EP Economics chair Roberto Gualtieri and ECB President Draghi pictured before the start of the Monetary Dialogue        
EP Economics Committee chair Roberto Gualtieri (left) and ECB President Draghi before the start of the Monetary Dialogue  

ECB President Mario Draghi painted a somewhat downbeat picture of economic developments in the Eurozone but assured Economic and Monetary Affairs Committee MEPs that the ECB "will not hesitate to act if some of the downward risks weaken the inflation outlook over the mid-term more fundamentally than we project at present". He hinted at the possibility of adjusting the size, composition and duration of the ECB’s asset purchase programme, to add monetary policy impetus if necessary.

In this year’s third monetary dialogue meeting on Wednesday, Mr Draghi said economic indicators had shown signs of resilience over the summer, but that the macroeconomic environment had become more challenging. "Our September macroeconomic projections indicated a weaker economic recovery and a slower increase in inflation rates than we had expected earlier this year", he said, suggesting that the key causes were slowing growth in emerging economies, a stronger euro and lower oil and commodity prices. He added that only time would tell whether lower growth rates in emerging markets are temporary or permanent and what forces were driving the drop in commodity prices.

More and cheaper loans for households and SMEs

The monetary measures currently in place continue to have a favourable impact on the costs and availability of credit for firms and households, said Mr Draghi, noting that they had boosted household demand for consumer durables and stimulated investment, particularly by small- and medium sized companies.

Five Presidents' report

On the “Five Presidents report” - the authors of which included Mr Draghi and Parliament’s President Martin Schulz - he said there was still a mismatch between the requirements of sharing one currency and the current institutional framework. "The monetary union requires a political centre that can take relevant fiscal, economic and financial decisions for the euro area as a whole (...) and with full democratic legitimacy", he said, also underlining his support for a euro area treasury: "Such ideas have now to be spelled out!".

Addressing concerns voiced by Burkhard Balz (EPP, DE) that Stability and Growth Pact rules allow too much flexibility, Mr Draghi said "If we desire more sharing of sovereignty and risks, we need to build more trust. And to build trust we need to respect rules."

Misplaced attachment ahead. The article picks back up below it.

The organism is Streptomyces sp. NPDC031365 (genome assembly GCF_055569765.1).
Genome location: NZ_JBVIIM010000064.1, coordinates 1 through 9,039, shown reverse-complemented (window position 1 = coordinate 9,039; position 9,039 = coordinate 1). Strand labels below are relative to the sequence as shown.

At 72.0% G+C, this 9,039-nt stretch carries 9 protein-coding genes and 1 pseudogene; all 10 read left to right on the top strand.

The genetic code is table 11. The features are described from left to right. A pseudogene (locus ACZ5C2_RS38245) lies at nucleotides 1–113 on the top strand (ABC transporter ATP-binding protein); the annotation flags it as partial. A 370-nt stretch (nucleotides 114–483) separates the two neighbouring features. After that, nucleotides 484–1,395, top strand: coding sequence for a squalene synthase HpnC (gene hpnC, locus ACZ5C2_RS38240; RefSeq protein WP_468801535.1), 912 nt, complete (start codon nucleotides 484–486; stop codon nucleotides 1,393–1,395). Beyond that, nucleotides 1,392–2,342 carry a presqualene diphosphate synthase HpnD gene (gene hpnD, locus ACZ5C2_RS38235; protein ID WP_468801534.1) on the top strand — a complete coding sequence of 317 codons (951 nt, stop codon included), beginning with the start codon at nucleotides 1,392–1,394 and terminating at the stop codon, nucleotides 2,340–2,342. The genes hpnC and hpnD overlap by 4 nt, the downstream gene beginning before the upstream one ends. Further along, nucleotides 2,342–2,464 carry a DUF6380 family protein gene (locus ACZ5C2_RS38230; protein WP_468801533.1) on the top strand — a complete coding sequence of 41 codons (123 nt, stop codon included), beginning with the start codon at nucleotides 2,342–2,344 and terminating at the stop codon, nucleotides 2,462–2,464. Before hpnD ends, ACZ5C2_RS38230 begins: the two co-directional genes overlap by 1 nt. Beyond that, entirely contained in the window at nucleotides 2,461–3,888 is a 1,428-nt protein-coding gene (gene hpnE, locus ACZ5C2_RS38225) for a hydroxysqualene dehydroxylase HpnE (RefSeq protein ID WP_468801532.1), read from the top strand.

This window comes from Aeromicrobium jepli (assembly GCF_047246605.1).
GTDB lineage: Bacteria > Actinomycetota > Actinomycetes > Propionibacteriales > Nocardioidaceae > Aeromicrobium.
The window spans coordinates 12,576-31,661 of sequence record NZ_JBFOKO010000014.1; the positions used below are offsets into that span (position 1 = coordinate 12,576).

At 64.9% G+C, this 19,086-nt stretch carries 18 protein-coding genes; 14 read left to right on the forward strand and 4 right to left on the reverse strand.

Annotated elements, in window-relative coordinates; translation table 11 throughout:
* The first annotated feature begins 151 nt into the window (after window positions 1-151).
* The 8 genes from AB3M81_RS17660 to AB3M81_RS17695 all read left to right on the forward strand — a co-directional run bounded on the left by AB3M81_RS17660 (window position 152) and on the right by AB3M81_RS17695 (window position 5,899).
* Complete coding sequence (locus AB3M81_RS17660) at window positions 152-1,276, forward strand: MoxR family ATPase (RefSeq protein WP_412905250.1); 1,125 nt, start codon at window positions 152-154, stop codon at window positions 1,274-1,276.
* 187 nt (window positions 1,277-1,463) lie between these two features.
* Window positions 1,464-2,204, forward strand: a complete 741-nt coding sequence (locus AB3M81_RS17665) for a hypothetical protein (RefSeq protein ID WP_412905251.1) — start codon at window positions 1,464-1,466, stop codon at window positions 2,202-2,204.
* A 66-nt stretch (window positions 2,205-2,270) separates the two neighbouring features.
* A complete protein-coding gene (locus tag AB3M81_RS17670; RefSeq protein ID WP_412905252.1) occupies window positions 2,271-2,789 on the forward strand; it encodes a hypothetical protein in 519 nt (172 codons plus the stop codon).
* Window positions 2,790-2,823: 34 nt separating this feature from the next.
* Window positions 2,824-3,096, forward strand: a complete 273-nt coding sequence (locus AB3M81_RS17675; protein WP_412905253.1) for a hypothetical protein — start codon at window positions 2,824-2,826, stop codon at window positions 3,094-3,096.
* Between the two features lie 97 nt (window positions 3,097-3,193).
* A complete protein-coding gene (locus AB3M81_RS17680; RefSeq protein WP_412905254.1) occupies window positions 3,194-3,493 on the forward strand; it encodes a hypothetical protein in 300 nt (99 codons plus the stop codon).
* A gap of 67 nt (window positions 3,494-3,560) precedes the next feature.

Banking union

S&D's Elisa Ferreira (PT) voiced concerns about stagnating growth and about unfinished business in building the banking union, saying "we should finish what we started". Mr Draghi replied that "for recovery to move from cyclical to structural, member states have to undertake structural reforms and this is a key element in building confidence and trust". The same goes for implementing what has been agreed concerning the banking union, including setting up the deposit assurance scheme, he added. Mr Draghi also advocated a common backstop for the single resolution mechanism (SRM): "Both are crucial to underpin the credibility of banking union."

Greece and the troika

Notis Marias (ECR, EL) criticised the ECB for still being part of the troika, despite the European Parliament’s calls to end this. Mr Draghi replied that "the ECB will not be in the troika forever" and that the Bank complies with existing legislation. Asked by Fabio de Masi (GUE, DE) why the ECB no longer accepts Greek government bonds as collateral, Mr Draghi said: "What you ask is if we will reinstate the waiver. For that we need to be assured that Greece complies with the assistance programme, throughout different governments and that it implements structural reform and fiscal policy commitments. The next step would then be to assess if the debt is sustainable and on this the Governing Board - as you know - has serious concerns".

In the chair: Roberto Gualtieri (S&D, IT)